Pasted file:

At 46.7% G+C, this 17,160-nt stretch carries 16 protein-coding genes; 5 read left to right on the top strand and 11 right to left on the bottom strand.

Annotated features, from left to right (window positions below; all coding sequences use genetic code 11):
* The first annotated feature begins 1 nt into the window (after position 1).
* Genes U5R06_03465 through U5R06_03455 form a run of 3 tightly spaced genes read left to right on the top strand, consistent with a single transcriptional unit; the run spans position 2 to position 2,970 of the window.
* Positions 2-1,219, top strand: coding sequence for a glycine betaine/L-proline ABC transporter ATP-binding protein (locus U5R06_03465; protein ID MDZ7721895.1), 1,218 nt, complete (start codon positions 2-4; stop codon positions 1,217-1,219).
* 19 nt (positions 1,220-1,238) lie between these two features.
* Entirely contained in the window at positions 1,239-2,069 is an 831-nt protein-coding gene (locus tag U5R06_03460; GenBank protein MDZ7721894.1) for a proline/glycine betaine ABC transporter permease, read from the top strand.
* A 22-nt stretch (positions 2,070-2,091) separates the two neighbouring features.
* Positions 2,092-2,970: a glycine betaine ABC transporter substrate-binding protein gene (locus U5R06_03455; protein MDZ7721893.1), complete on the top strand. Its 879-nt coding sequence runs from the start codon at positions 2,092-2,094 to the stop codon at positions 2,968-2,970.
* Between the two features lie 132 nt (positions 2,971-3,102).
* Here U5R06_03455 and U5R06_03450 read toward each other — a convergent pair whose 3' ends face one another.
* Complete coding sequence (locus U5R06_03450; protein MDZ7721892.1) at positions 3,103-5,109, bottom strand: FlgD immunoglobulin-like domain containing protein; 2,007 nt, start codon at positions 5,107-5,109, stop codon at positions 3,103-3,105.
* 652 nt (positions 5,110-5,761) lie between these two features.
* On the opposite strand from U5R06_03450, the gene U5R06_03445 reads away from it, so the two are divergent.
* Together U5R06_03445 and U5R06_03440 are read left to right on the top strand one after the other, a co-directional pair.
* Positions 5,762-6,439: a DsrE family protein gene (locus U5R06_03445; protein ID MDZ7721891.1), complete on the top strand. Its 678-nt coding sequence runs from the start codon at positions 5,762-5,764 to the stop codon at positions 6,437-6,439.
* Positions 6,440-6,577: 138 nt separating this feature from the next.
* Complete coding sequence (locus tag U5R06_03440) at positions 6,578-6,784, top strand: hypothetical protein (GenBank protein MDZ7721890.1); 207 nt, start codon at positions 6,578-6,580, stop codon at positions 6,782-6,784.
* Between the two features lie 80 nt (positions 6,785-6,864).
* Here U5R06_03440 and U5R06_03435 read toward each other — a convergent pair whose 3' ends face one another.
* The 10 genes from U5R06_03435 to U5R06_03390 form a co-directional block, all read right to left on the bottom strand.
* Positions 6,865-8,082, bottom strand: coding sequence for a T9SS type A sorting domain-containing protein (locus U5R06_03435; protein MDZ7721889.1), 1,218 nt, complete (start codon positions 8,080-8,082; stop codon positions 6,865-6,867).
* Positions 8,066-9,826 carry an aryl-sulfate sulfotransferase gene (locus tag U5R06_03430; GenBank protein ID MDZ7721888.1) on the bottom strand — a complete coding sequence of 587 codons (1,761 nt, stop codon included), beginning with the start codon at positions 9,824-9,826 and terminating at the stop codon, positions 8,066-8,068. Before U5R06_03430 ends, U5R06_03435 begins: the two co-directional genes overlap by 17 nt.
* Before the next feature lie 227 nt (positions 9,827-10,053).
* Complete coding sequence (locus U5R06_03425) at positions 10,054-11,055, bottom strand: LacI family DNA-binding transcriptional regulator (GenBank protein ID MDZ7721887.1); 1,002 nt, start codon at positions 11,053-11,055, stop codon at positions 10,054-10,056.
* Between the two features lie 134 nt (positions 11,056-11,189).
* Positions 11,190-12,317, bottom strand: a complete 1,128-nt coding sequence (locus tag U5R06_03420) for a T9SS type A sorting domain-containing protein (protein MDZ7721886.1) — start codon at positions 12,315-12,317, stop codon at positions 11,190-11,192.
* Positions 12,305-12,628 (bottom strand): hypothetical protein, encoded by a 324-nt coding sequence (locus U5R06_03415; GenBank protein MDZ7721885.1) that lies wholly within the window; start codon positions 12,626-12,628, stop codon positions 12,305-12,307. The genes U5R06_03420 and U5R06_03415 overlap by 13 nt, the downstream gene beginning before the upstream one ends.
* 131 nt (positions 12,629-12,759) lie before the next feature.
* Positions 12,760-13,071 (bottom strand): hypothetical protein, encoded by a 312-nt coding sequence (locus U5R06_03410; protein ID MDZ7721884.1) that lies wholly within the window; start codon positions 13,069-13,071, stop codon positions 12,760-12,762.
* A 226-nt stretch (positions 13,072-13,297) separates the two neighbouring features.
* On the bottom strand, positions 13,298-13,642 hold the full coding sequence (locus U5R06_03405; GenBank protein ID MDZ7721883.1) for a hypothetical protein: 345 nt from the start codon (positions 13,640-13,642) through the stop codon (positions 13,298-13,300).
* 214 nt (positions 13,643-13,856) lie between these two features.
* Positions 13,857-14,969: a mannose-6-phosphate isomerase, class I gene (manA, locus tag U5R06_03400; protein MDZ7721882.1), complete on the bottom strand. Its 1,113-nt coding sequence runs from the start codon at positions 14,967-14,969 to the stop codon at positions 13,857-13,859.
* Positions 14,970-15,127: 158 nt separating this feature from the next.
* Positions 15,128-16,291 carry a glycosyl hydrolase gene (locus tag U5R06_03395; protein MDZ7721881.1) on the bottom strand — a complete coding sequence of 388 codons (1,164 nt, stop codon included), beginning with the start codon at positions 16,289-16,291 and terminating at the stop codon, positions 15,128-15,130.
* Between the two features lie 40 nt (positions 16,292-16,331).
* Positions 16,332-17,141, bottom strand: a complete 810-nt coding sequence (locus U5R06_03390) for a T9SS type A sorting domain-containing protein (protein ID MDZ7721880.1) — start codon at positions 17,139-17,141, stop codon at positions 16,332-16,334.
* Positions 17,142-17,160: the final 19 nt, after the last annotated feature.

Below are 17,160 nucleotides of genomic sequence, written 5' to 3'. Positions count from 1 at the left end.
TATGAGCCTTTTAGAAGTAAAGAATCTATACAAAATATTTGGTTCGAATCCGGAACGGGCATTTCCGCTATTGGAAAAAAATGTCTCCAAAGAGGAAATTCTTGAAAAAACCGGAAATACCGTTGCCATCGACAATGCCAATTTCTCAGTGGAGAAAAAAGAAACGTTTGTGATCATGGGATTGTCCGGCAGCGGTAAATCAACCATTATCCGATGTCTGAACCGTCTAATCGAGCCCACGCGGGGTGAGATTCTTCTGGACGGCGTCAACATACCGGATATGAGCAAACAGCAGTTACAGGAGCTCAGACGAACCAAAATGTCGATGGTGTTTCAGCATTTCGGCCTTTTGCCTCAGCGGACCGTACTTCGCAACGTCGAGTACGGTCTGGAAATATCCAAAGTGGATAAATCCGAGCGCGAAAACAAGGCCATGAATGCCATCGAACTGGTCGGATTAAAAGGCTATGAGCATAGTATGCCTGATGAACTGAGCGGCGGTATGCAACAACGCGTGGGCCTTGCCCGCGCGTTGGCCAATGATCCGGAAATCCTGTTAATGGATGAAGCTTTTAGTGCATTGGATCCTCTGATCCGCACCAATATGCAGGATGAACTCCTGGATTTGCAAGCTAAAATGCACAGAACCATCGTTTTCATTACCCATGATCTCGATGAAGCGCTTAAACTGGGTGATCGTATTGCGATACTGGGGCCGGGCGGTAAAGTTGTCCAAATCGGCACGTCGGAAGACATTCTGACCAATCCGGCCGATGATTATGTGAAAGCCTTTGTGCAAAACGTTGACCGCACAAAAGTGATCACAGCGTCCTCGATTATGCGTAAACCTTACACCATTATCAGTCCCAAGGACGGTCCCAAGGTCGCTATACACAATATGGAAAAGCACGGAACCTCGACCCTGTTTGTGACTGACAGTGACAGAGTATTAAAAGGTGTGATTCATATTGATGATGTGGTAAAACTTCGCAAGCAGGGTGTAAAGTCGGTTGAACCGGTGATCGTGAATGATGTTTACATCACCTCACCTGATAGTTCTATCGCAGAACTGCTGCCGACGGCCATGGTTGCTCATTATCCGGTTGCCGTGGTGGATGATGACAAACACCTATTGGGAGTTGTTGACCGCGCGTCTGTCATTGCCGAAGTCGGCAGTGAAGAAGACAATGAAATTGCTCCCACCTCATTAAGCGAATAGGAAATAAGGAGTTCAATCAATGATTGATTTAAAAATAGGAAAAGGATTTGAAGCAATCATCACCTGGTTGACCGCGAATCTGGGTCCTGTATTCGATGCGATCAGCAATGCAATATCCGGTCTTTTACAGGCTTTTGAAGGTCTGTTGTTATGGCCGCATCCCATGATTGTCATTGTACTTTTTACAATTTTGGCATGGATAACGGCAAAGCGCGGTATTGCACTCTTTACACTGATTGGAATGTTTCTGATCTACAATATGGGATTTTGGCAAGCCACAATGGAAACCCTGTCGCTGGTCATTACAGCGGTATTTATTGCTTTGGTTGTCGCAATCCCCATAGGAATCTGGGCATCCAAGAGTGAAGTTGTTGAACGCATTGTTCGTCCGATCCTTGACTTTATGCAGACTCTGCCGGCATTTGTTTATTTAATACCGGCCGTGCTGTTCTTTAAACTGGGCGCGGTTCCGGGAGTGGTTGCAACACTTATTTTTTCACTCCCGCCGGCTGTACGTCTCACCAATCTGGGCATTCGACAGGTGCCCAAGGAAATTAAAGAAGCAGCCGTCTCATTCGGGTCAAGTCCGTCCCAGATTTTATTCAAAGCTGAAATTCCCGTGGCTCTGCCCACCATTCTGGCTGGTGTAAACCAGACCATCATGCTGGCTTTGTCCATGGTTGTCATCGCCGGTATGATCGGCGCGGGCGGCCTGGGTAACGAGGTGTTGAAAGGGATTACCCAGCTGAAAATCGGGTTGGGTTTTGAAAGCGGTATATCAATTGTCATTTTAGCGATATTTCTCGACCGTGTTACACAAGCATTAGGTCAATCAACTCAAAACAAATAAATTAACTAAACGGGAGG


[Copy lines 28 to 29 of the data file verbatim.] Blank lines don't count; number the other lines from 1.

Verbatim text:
* Positions 12,305-12,628 (bottom strand): hypothetical protein, encoded by a 324-nt coding sequence (locus U5R06_03415; GenBank protein MDZ7721885.1) that lies wholly within the window; start codon positions 12,626-12,628, stop codon positions 12,305-12,307. The genes U5R06_03420 and U5R06_03415 overlap by 13 nt, the downstream gene beginning before the upstream one ends.
* 131 nt (positions 12,629-12,759) lie before the next feature.